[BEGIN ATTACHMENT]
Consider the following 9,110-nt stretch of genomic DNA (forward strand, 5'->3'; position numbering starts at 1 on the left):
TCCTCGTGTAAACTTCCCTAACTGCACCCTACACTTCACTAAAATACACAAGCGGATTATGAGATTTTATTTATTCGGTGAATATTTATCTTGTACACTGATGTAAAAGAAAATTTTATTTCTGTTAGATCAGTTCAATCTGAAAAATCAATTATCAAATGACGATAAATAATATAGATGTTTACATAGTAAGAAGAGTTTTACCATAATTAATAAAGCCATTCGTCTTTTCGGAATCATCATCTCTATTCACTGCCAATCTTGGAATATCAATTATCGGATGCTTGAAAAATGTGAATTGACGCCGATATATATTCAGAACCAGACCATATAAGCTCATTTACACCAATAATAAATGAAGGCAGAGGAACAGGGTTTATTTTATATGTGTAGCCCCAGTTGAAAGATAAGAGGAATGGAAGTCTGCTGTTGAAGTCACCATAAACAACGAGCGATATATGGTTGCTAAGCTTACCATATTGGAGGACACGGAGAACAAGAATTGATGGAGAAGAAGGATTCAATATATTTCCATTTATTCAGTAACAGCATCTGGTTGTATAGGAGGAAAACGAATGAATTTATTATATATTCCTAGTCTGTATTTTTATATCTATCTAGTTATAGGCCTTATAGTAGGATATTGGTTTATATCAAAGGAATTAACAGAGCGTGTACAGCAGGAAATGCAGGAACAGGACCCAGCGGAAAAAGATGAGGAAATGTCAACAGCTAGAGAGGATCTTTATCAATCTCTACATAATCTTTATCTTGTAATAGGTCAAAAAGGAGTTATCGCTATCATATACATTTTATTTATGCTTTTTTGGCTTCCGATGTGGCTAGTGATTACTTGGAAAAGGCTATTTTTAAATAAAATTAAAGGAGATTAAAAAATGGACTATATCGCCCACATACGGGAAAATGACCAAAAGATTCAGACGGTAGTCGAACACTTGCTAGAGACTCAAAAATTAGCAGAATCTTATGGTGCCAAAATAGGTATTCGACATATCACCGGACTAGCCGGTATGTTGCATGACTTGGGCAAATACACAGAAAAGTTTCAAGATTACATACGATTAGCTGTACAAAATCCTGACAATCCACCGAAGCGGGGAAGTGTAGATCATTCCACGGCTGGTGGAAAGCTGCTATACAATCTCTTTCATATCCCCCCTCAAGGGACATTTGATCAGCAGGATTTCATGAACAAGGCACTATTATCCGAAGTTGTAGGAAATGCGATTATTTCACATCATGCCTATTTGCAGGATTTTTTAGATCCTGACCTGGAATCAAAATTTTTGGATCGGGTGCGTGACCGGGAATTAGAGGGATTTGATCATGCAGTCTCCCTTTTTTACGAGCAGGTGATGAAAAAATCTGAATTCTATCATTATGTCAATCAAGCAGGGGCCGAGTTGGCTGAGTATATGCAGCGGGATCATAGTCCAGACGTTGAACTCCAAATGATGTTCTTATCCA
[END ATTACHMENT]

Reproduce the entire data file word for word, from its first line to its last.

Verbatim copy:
Consider the following 9,110-nt stretch of genomic DNA (forward strand, 5'->3'; position numbering starts at 1 on the left):
TCCTCGTGTAAACTTCCCTAACTGCACCCTACACTTCACTAAAATACACAAGCGGATTATGAGATTTTATTTATTCGGTGAATATTTATCTTGTACACTGATGTAAAAGAAAATTTTATTTCTGTTAGATCAGTTCAATCTGAAAAATCAATTATCAAATGACGATAAATAATATAGATGTTTACATAGTAAGAAGAGTTTTACCATAATTAATAAAGCCATTCGTCTTTTCGGAATCATCATCTCTATTCACTGCCAATCTTGGAATATCAATTATCGGATGCTTGAAAAATGTGAATTGACGCCGATATATATTCAGAACCAGACCATATAAGCTCATTTACACCAATAATAAATGAAGGCAGAGGAACAGGGTTTATTTTATATGTGTAGCCCCAGTTGAAAGATAAGAGGAATGGAAGTCTGCTGTTGAAGTCACCATAAACAACGAGCGATATATGGTTGCTAAGCTTACCATATTGGAGGACACGGAGAACAAGAATTGATGGAGAAGAAGGATTCAATATATTTCCATTTATTCAGTAACAGCATCTGGTTGTATAGGAGGAAAACGAATGAATTTATTATATATTCCTAGTCTGTATTTTTATATCTATCTAGTTATAGGCCTTATAGTAGGATATTGGTTTATATCAAAGGAATTAACAGAGCGTGTACAGCAGGAAATGCAGGAACAGGACCCAGCGGAAAAAGATGAGGAAATGTCAACAGCTAGAGAGGATCTTTATCAATCTCTACATAATCTTTATCTTGTAATAGGTCAAAAAGGAGTTATCGCTATCATATACATTTTATTTATGCTTTTTTGGCTTCCGATGTGGCTAGTGATTACTTGGAAAAGGCTATTTTTAAATAAAATTAAAGGAGATTAAAAAATGGACTATATCGCCCACATACGGGAAAATGACCAAAAGATTCAGACGGTAGTCGAACACTTGCTAGAGACTCAAAAATTAGCAGAATCTTATGGTGCCAAAATAGGTATTCGACATATCACCGGACTAGCCGGTATGTTGCATGACTTGGGCAAATACACAGAAAAGTTTCAAGATTACATACGATTAGCTGTACAAAATCCTGACAATCCACCGAAGCGGGGAAGTGTAGATCATTCCACGGCTGGTGGAAAGCTGCTATACAATCTCTTTCATATCCCCCCTCAAGGGACATTTGATCAGCAGGATTTCATGAACAAGGCACTATTATCCGAAGTTGTAGGAAATGCGATTATTTCACATCATGCCTATTTGCAGGATTTTTTAGATCCTGACCTGGAATCAAAATTTTTGGATCGGGTGCGTGACCGGGAATTAGAGGGATTTGATCATGCAGTCTCCCTTTTTTACGAGCAGGTGATGAAAAAATCTGAATTCTATCATTATGTCAATCAAGCAGGGGCCGAGTTGGCTGAGTATATGCAGCGGGATCATAGTCCAGACGTTGAACTCCAAATGATGTTCTTATCCA